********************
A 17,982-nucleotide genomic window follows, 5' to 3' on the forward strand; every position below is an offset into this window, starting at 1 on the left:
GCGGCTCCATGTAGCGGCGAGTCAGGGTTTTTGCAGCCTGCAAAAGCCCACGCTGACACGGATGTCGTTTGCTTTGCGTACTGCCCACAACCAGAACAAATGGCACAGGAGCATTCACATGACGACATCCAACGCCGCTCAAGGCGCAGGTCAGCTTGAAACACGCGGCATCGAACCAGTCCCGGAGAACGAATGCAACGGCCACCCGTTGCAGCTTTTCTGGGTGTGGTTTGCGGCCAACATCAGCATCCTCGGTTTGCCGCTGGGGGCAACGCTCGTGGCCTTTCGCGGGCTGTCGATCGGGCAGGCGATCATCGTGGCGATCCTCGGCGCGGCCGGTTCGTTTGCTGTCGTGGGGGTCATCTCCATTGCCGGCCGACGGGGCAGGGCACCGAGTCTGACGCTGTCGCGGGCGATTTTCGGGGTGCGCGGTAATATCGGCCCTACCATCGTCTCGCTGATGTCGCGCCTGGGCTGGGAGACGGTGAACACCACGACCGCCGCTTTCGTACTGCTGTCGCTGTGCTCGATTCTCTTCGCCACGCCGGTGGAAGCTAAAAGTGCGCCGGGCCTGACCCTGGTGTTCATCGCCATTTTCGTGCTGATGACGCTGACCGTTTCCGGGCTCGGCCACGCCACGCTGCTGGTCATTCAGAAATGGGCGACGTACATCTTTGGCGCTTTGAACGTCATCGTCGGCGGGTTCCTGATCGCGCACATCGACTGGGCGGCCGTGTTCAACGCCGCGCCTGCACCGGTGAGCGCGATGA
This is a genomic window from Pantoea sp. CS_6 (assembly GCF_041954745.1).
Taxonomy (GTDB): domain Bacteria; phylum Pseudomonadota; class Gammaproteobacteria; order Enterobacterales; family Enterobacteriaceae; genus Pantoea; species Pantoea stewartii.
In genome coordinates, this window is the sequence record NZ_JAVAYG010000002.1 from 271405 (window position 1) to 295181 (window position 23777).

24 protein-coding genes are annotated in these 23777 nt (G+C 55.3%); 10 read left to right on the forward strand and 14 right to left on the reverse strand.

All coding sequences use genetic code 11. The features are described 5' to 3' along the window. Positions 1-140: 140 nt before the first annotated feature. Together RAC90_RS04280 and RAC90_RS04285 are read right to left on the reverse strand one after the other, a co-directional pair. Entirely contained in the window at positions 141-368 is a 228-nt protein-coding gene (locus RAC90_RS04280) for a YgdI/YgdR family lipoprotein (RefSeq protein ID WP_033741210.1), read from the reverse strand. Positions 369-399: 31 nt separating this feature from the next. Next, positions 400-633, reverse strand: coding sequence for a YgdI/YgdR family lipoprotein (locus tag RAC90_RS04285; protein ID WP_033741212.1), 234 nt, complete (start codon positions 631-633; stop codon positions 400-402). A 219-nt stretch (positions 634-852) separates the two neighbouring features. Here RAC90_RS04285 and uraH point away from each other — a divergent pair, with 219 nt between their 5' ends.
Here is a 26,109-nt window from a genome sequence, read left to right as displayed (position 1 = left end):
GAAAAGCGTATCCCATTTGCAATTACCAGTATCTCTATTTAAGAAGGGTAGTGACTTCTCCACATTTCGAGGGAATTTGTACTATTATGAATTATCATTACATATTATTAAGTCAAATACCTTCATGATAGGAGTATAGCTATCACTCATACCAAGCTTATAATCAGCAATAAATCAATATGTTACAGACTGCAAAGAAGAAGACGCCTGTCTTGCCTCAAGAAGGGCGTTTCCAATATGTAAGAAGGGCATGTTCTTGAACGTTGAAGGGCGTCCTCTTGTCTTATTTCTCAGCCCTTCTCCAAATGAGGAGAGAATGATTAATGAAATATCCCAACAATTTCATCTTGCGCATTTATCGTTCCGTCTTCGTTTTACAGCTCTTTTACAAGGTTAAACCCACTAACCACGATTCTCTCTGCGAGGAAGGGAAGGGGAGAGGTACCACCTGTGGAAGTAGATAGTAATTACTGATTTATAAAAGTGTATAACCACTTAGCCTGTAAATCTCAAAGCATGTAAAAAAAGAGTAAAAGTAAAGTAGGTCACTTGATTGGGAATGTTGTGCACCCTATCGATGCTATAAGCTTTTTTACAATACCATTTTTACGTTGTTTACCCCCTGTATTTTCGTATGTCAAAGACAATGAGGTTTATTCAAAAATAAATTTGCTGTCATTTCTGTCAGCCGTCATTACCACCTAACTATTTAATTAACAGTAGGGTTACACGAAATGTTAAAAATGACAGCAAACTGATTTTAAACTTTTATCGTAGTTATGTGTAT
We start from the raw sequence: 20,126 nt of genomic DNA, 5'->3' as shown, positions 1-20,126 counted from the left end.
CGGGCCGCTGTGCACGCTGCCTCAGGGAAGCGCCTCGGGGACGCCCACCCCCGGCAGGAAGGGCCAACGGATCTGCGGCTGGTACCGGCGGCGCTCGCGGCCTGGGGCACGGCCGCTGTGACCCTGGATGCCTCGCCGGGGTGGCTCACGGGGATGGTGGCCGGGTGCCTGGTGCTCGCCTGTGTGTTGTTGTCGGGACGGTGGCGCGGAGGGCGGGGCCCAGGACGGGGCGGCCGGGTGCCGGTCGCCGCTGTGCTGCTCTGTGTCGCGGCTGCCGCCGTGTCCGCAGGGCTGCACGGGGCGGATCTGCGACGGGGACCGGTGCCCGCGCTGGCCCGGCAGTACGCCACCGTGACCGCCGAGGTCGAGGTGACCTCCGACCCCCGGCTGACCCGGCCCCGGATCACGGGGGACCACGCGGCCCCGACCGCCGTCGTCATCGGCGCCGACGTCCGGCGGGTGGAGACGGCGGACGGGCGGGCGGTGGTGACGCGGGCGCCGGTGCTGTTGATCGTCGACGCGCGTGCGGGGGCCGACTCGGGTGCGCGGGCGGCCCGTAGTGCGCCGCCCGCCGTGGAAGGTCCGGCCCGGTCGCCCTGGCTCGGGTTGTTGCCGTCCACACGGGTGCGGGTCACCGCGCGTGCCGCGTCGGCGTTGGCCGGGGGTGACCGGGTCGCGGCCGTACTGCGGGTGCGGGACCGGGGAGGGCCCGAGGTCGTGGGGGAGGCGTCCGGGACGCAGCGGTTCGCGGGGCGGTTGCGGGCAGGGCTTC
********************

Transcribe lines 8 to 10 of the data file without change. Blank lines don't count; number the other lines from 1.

Here is a 26,109-nt window from a genome sequence, read left to right as displayed (position 1 = left end):
GAAAAGCGTATCCCATTTGCAATTACCAGTATCTCTATTTAAGAAGGGTAGTGACTTCTCCACATTTCGAGGGAATTTGTACTATTATGAATTATCATTACATATTATTAAGTCAAATACCTTCATGATAGGAGTATAGCTATCACTCATACCAAGCTTATAATCAGCAATAAATCAATATGTTACAGACTGCAAAGAAGAAGACGCCTGTCTTGCCTCAAGAAGGGCGTTTCCAATATGTAAGAAGGGCATGTTCTTGAACGTTGAAGGGCGTCCTCTTGTCTTATTTCTCAGCCCTTCTCCAAATGAGGAGAGAATGATTAATGAAATATCCCAACAATTTCATCTTGCGCATTTATCGTTCCGTCTTCGTTTTACAGCTCTTTTACAAGGTTAAACCCACTAACCACGATTCTCTCTGCGAGGAAGGGAAGGGGAGAGGTACCACCTGTGGAAGTAGATAGTAATTACTGATTTATAAAAGTGTATAACCACTTAGCCTGTAAATCTCAAAGCATGTAAAAAAAGAGTAAAAGTAAAGTAGGTCACTTGATTGGGAATGTTGTGCACCCTATCGATGCTATAAGCTTTTTTACAATACCATTTTTACGTTGTTTACCCCCTGTATTTTCGTATGTCAAAGACAATGAGGTTTATTCAAAAATAAATTTGCTGTCATTTCTGTCAGCCGTCATTACCACCTAACTATTTAATTAACAGTAGGGTTACACGAAATGTTAAAAATGACAGCAAACTGATTTTAAACTTTTATCGTAGTTATGTGTAT
We start from the raw sequence: 20,126 nt of genomic DNA, 5'->3' as shown, positions 1-20,126 counted from the left end.